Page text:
3. #3
    world of yesterday benday-dot's Avatar
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    I completely agree Reptisaurus.

    This is a great volume. I actually prefer the paperback reissues of Marvel Masterworks to the more deluxe hardcovers. I find the colouring has been much improved upon in these second go rounds. The colours are more authentic, having a flatter look that avoids some of the garish gloss of earlier reprint editions.

    I have noticed a similar improvement in the Amazing Spider-Man and Fantastic Four MM paperbacks. The look is a more faithful repro, even after any neccesary "clean-up". Marvel is definitely getting better at the colouring of these classic works, carefully trying to get the right tone and switching from glossy to matte pages.

    I had originals, omnibus, hardcover and softcover trades of the Lee/kirby Fantastic Four reprint runs. I sold off all the hardcover books (omnibus and masterworks) and just hung onto the originals and tpb volumes. I did this after a close colour comparsion and decided which personally I liked the best in my often futile attempts to clear up shrinking shelf space.

    BTW... every time I see that Marvel Mystery Comics #1 Bill Everett work my mind is blown anew. It looks like Everett was using a sort of wash technique to provide colour and tone to the work. It has an utterly romantic and art nouveau look to it, a look that came to be to keystone feature of the great Bill Everett as his comic work developed in the coming decades. Its damn gorgeous!

  4. #4
    Ex-Cheeks Reptisaurus!'s Avatar
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    Quote Originally Posted by CromagnonMan View Post
    i read the omnibus version a while ago, didnt notice any particular problems with it apart from the usual over-bright colouring.

    had pretty much the same thoughts as you. The Ferret and The Angel being the best of the back ups, and Sub-Mariner and Human Torch getting more and more good with each issue too. i especially like the Human Torch vs Sub-Mariner fight issue, is that in your volume?
    Nah, the one I got reprints Marvel Comics 1 and Marvel Mystery Comics 2, 3 and 4. I didn't know there was an omnibus. (Which is worth looking into, because it's going to be two years and some change before they released the next Marvel Comics paperback.)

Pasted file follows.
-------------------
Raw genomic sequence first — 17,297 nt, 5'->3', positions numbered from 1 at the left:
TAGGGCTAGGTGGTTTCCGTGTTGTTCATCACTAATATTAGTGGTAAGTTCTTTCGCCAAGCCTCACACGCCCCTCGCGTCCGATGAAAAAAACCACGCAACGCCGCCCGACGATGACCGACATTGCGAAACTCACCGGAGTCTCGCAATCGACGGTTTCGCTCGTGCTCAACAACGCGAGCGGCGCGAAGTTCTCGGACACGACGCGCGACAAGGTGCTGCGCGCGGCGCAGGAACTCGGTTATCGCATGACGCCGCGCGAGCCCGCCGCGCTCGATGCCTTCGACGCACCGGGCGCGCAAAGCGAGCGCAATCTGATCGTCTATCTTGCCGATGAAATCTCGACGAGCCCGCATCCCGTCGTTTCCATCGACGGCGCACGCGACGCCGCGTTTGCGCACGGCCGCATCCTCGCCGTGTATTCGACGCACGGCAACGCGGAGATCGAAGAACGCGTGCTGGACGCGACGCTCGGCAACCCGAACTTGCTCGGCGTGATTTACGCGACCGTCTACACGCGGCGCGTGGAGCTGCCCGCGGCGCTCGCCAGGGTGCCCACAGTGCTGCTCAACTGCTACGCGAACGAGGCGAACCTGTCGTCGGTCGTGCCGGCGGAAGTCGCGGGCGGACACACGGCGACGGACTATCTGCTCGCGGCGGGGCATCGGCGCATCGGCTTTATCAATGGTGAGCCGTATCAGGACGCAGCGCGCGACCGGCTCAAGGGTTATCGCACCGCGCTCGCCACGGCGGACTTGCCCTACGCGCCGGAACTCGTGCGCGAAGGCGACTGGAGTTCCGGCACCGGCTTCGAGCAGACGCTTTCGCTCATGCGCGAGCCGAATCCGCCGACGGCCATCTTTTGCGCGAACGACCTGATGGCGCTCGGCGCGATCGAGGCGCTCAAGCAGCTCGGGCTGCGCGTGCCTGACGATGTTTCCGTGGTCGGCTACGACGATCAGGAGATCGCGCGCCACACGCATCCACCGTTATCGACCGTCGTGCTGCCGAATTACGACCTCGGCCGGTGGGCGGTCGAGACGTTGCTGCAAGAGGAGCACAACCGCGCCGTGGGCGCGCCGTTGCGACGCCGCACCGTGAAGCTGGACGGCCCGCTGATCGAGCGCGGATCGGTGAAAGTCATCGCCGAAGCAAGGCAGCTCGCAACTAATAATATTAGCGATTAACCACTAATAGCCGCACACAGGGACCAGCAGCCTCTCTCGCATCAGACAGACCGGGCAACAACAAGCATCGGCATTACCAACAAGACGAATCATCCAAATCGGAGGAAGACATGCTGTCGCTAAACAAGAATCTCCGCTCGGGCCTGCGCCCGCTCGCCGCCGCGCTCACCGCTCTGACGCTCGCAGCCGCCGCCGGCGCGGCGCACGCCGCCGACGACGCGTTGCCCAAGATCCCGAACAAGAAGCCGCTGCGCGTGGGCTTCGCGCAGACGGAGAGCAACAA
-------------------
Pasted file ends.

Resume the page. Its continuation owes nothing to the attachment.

Quote Originally Posted by bd
    I have noticed a similar improvement in the Amazing Spider-Man and Fantastic Four MM paperbacks. The look is a more faithful repro, even after any neccesary "clean-up". Marvel is definitely getting better at the colouring of these classic works, carefully trying to get the right tone and switching from glossy to matte pages.
    I didn't notice this - I know that I've got (like you) multiple versions of some of the Lee/Kirby Fantastic Four stuff - I'll do an issue by issue comparison.

    I had originals, omnibus, hardcover and softcover trades of the Lee/kirby Fantastic Four reprint runs. I sold off all the hardcover books (omnibus and masterworks) and just hung onto the originals and tpb volumes. I did this after a close colour comparsion and decided which personally I liked the best in my often futile attempts to clear up shrinking shelf space.
    I think between Masterworks, originals, reprints, and Essentials I'm missing six of the Lee/Kirby issues. SOMEDAY I'll probably copy your initiative and get 'em pared down to one (or two) formats.

    BTW... every time I see that Marvel Mystery Comics #1 Bill Everett work my mind is blown anew. It looks like Everett was using a sort of wash technique to provide colour and tone to the work. It has an utterly romantic and art nouveau look to it, a look that came to be to keystone feature of the great Bill Everett as his comic work developed in the coming decades. Its damn gorgeous!
    I'm really curious what the originals looked like - I've never seen anything quite like it. It really is completely original and very cool. I'd like to track down reprints of all the Everett Sub-Mariner stuff, from the '40s through the '70s - The character never feels quite "right" to me when anyone else handles him, even Lee and Kirby.
    MarkAndrew at Comics Should Be Good
    All my life, my Great Dream has been to grow a triangular head - Roy Thomas